Foods Indigenous to the Western Hemisphere

Blue Camas

Camassia quamash

By Jeremy Trombley

These tubers from the lily family were a staple of many indigenous communities in the northern United States. It is important to note, however, that the bulbs resemble those of their close relatives the Death Camas, which, as its name suggests, is extremely toxic. In order to assure proper identification, the bulbs are best harvested when the plant is in bloom.


The blue camas, also known as the great camas, sweet camas, and edible camas, is a perennial that grows from large bulbs. The flowers are clustered, bloom in late spring, and are bright blue. The plant can be found in meadows around the Northern Western US and southern Canada.

Food Uses

Camas is a staple of many indigenous groups in its native area, and was often traded with groups outside that region. The bulbs were usually harvested with a stick and consumed quickly, as they wouldn't keep for very long. To prepare the bulbs, they were usually steamed in pits.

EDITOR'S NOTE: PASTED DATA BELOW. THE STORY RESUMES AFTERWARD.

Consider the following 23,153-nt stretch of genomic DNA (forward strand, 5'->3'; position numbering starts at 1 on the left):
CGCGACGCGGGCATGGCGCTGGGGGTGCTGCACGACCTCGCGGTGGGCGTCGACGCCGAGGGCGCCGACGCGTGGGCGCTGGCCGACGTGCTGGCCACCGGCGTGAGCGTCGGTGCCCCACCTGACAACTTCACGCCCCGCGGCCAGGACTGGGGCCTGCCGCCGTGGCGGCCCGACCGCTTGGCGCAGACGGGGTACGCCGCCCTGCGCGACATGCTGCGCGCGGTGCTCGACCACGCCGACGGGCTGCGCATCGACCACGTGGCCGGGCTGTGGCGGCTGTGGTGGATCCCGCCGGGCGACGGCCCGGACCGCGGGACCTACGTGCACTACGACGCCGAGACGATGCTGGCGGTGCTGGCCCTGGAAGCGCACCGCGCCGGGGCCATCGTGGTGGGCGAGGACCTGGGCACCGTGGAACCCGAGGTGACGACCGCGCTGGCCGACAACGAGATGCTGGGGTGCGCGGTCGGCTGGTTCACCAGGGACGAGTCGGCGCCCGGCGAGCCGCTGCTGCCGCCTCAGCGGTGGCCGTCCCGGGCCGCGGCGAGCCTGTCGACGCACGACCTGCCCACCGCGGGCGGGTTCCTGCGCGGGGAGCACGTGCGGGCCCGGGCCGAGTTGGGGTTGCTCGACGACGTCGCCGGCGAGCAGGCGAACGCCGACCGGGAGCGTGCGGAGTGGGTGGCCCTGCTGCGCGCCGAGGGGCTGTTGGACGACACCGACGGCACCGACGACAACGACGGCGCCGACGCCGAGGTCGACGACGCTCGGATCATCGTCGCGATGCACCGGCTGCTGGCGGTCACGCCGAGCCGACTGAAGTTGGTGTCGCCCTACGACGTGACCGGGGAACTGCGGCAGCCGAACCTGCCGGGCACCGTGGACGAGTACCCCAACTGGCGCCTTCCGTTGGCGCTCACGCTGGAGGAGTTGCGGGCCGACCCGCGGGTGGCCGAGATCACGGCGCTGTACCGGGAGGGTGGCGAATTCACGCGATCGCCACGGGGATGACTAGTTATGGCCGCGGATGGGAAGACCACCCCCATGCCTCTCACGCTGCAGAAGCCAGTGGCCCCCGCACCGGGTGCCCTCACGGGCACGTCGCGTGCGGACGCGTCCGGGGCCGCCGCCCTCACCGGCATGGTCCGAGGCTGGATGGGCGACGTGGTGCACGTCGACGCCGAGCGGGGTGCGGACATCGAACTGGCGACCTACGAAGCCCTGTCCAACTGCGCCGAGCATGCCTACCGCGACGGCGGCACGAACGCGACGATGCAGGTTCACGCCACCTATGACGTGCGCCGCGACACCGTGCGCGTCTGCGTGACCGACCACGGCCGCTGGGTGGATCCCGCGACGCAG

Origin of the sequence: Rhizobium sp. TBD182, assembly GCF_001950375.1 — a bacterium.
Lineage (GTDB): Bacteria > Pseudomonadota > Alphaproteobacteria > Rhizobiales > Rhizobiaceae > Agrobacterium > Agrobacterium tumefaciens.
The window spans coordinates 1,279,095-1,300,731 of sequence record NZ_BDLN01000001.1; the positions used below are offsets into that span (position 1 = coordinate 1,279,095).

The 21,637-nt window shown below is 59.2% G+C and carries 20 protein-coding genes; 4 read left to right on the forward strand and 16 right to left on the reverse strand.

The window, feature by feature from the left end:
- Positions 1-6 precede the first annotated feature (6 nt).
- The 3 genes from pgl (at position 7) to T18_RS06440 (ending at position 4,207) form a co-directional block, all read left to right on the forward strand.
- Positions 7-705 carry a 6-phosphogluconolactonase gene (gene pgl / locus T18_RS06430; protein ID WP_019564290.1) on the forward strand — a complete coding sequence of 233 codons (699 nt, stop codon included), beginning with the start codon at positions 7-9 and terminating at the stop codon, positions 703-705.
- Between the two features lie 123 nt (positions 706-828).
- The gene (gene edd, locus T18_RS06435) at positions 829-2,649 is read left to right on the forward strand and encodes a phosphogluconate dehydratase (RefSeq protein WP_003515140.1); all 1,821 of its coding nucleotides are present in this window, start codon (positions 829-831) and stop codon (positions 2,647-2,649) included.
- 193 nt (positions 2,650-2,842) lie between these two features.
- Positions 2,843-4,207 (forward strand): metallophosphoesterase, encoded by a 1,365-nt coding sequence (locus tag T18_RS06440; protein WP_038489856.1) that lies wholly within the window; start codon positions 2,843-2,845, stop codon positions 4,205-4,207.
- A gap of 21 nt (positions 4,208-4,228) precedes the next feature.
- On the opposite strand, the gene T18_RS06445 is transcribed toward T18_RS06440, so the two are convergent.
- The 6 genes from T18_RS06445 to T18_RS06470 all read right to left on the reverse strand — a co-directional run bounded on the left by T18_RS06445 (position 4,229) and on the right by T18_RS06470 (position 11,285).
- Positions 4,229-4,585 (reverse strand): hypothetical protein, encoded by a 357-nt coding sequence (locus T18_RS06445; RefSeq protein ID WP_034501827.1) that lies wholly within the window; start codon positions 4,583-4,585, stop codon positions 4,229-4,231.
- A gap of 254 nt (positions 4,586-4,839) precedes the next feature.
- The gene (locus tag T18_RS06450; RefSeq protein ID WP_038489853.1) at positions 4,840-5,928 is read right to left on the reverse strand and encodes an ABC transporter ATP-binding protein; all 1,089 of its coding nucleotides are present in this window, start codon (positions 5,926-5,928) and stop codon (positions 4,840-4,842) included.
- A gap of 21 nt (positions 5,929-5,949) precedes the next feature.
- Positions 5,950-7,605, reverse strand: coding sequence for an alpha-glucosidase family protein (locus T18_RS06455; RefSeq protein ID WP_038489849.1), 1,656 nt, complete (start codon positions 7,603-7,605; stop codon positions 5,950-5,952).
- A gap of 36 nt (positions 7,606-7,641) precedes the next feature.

Some indigenous groups cultivated camas plots, which were owned by individuals and passed from generation to generation. Plots were cleared of stones, brush and invading plants, and harvested each year collecting several large sacks full of bulbs every time. The bulbs were steamed all together in massive pits lined with seaweed and branches, sometimes for days at a time. The sweet flavor of the bulbs makes them an excellent addition to many different confections including indian ice cream made from soap berries. Cooking the bulbs converts the simple sugar inulin into fructose, which is what makes the bulbs taste sweet.


Nutritive Values of Native Foods of Warm Springs Indians – Blue Camas Kuhnlein, Harrie. Traditional Plant Foods of Canadian Indigenous Peoples: Nutrition, Botany and Use. 1st ed. Taylor & Francis, 1991. Turner, Nancy J. Food Plants of Coastal First Peoples. University of British Columbia Press, 2007.

Davidson, Alan. The Oxford Companion to Food 2nd Ed. 2nd ed. Oxford University Press, USA, 2006.

Gibbons, Euell. Stalking the Wild Asparagus. Field guide ed. New York: D. McKay, 1962.